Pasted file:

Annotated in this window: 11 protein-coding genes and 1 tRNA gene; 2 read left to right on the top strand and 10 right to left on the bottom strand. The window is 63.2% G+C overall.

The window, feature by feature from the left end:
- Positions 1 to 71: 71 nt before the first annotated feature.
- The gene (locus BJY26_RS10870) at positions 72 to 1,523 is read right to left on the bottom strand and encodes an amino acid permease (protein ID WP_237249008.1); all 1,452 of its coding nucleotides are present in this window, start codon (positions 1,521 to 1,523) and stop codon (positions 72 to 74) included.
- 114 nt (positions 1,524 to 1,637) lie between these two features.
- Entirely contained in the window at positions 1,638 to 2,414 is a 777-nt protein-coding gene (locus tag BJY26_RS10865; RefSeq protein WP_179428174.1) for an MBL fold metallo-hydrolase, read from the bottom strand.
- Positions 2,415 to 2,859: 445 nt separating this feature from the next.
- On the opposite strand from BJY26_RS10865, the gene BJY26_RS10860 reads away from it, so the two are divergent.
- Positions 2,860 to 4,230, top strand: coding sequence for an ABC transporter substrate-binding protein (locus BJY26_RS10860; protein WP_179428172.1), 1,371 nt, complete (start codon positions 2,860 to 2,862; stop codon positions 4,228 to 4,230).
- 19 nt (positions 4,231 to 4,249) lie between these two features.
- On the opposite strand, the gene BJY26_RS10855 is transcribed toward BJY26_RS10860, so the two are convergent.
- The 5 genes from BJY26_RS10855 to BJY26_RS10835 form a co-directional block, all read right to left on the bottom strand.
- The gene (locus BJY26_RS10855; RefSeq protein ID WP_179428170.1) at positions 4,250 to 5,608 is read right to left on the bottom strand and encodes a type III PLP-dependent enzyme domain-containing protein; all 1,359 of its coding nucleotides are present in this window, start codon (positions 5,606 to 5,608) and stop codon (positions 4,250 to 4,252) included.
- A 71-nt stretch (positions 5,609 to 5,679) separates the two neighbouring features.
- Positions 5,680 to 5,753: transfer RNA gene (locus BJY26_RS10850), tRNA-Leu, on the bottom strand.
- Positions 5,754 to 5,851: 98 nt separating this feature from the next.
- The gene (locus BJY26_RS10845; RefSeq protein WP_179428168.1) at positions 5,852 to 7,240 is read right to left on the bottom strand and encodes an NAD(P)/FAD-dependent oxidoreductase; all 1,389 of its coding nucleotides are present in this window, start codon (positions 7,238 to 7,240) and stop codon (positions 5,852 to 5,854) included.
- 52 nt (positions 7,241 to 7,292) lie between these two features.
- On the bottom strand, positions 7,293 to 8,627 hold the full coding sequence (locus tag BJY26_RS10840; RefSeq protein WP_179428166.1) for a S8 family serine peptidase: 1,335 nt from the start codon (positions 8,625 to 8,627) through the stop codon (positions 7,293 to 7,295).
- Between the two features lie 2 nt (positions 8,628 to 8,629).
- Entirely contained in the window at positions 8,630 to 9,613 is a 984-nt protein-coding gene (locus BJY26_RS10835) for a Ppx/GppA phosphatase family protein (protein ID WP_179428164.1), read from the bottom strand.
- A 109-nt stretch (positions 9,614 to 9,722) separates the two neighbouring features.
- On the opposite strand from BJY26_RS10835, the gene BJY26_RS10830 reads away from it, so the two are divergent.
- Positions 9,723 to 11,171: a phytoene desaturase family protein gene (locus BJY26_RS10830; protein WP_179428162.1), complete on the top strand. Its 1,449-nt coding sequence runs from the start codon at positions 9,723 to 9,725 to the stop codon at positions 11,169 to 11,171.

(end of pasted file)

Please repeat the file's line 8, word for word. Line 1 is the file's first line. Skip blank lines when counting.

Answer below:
- On the opposite strand from BJY26_RS10865, the gene BJY26_RS10860 reads away from it, so the two are divergent.